The Lowry’s Week 53 Festival returns to Salford for twelve days and features the fantastic stage adaptation of Graham Greene’s classic novel Brighton Rock.
Set in the heart of British seaside town Brighton, a young waitress witnesses a gang’s activity and their enforcer Pinkie is fearful he’ll be found out so tricks her into falling in love with him. When a pleasure-seeking lady Ida grows suspicious about a man she met in Brighton dying, she is convinced it is murder and becomes entangled in their romance to try to get to the truth.
I spoke to Jacob James Beswick who plays the leading role of Pinkie and Shamira Turner who plays a series of characters in the show. “I would say it is a thriller and you follow two stories, one about a woman trying to get justice and one about a boy trying to become a man in all the wrong ways,” Jacob said. “It is about a boy trying to navigate growing up”
The book and film that many will remember follows the life of young Pinkie in the 1930s who is the leader of a mob gang. When he finds out about a dear friend’s death, he seeks revenge and we witness his struggle through life. “It has haunting, relentless live music,” said Shamira. “Which makes the 1930s story so pertinent. It is about turmoil, ethics, morality and growing up.”
Throughout the story, Pinkie struggles with relationships, particularly with women. This is evident in his behaviour towards his girlfriend Rose, who he manipulates and treats incredibly badly. “There are a lot of arguments about him being a psychopath and sociopath so I watched lots of documentaries on those issues to see how I felt about him,” Jacob said. “At first I really threw myself into the role, I was very aggressive, intense and unapologetic. Then I took a step back to make it more nuanced and I really worked on his relationship with Rose and the way he acts around women.”
Pinkie is seventeen in the story, and he is constantly trying to stay on top of the mob at a really young age. “I wasn’t familiar with the novel at all before I got the part, so after I read the script I delved into the novel a few times,” Jacob explained. With masculinity a huge theme in the story, Shamira added how it is so exciting to reevaluate this current dialogue going on about toxic masculinity. “Even though it is set in the 1930s, it is really important how suffocating these gender constructs are that we are living through,” she said.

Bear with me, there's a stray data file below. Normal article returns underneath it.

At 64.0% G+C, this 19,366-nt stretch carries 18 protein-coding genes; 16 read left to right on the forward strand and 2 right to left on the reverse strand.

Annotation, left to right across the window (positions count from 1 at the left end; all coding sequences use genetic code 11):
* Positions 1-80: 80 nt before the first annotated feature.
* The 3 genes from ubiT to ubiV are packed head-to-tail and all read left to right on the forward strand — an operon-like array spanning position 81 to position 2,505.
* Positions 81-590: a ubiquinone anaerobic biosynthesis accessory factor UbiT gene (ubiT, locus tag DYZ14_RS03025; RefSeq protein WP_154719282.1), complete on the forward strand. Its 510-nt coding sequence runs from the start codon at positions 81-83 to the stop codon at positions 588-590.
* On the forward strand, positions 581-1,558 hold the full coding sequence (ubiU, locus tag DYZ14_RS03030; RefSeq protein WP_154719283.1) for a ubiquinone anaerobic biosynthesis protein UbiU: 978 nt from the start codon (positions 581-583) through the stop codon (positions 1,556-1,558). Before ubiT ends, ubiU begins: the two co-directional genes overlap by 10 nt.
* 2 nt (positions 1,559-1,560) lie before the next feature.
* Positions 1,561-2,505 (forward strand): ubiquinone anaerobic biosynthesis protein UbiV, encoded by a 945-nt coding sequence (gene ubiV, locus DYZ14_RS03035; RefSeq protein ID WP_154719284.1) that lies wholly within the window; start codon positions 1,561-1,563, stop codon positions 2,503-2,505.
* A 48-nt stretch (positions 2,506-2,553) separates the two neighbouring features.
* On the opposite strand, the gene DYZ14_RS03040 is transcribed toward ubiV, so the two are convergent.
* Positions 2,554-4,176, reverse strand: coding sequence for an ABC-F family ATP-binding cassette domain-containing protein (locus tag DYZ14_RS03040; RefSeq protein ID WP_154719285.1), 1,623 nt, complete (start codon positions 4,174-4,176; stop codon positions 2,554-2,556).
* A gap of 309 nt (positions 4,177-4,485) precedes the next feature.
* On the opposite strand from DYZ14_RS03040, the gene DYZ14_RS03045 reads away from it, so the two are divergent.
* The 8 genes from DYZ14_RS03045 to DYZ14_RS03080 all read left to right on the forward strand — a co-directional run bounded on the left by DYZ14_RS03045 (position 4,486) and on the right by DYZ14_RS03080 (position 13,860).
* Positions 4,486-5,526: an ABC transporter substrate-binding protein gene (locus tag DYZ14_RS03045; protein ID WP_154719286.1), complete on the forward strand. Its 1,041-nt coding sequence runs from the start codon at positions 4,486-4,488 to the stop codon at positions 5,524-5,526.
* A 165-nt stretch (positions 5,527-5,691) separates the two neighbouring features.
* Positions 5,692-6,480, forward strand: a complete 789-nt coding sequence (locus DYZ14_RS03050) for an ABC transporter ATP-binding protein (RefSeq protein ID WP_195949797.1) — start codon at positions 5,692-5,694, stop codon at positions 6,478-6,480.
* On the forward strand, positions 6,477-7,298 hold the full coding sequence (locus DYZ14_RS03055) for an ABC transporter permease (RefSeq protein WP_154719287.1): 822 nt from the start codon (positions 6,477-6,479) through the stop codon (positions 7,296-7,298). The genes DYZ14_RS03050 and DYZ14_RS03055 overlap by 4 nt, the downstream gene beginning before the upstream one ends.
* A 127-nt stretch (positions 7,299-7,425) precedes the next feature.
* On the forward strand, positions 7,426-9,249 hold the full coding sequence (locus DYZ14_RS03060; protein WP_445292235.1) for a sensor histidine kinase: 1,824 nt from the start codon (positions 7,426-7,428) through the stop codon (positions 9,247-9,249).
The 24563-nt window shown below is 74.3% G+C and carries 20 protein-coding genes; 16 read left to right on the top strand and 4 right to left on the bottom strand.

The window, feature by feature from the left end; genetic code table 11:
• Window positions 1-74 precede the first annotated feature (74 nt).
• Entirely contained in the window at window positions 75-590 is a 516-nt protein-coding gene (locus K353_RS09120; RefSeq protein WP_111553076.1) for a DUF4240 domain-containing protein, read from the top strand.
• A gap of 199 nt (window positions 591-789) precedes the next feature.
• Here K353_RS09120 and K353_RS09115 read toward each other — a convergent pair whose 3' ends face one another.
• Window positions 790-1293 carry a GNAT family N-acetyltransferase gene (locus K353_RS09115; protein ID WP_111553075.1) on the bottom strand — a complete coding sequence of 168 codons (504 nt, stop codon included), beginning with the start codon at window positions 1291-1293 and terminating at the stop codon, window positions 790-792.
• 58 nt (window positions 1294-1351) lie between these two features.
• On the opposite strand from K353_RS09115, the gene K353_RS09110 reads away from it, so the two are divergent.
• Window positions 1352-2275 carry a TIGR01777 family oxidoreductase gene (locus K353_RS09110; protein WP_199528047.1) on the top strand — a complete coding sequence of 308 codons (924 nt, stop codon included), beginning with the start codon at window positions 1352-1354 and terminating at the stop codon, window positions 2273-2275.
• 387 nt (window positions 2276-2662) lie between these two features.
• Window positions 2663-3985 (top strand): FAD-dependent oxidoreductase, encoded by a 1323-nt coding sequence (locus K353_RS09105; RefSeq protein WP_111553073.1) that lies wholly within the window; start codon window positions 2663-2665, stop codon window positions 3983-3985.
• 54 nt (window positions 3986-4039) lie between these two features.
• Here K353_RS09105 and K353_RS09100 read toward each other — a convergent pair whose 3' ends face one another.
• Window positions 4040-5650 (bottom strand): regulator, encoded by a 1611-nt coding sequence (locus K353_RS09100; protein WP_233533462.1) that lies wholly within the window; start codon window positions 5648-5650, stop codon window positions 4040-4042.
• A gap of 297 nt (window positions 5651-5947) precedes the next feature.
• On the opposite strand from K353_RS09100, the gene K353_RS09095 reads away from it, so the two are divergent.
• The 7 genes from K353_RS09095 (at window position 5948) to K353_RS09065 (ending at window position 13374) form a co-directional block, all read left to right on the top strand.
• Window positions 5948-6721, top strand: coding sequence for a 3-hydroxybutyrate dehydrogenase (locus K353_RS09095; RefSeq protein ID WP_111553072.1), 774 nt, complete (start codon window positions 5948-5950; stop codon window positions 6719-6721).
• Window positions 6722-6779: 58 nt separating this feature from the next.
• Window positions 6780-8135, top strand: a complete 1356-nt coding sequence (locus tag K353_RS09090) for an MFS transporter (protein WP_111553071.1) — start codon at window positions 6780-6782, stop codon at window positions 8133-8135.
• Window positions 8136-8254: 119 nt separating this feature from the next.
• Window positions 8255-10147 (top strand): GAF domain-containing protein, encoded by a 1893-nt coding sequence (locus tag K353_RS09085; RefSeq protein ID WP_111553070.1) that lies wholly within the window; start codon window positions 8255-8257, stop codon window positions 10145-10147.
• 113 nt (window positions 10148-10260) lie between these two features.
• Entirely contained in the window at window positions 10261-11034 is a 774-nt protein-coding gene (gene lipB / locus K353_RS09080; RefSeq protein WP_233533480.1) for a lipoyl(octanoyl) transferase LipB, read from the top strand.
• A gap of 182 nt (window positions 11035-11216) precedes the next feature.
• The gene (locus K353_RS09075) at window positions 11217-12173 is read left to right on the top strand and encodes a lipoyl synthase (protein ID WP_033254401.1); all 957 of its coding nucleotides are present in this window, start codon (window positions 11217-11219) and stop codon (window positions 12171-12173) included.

Jacob added: “The only way that you as a man were able to express your emotions, and today to some extent, is through anger and aggression and not showing your vulnerability. A lot of what Graham Greene wrote in his novel is that Pinkie and Rose are both from poverty and harsh backgrounds and that is how they give and receive love.”
The two parallel stories in the show are Pinkie trying to cover up his mistakes, and a woman named Ida who witness’ Pinkie’s crime and is on a mission to seek justice. Alongside that, Shamira takes on a multitude of roles to progress the story. “I play many characters that Pinkie interacts with including one of these ‘dark angel’ characters that lurk under the pier and echo Pinkie’s inner turmoil,” she explained. “I also play a crooked lawyer, a crazy mystic and a recently bereaved Sylvie. Each character has a different voice and physicality so I find it really helpful to have some clear points of difference between them, for the audience as much as me.”
As a study text for many years, many generations are familiar with the original text. Shamira emphasised how it is the kind of show that makes the most sense when they’ve got teenagers in the audience. “You just feel that real connection and recognition,” she said. “You hear laughs in different places and they are just so engaged with it.” Jacob added: “They really understand that awkwardness as they recognise themselves in it. For us, it is a memory but for them, it is right now.”
Working with Pilot Theatre on the production, it brings in an array of theatrical techniques such as innovative movement, music and design. “What has been so exciting about this project is that it has really brought together some amazing creatives, we are surrounded by all these strong, vibrant and fiercely creative women,” Shamira said. “How rare to have that many women working on a show, and it is so important for a story that can be mistaken to be masculine and so un-feminist, adapted by the brilliant Bryony Lavery.”
Brighton Rock is on at The Lowry’s Week 53 festival and tickets and information can be found online here.
Read my full review of the show here.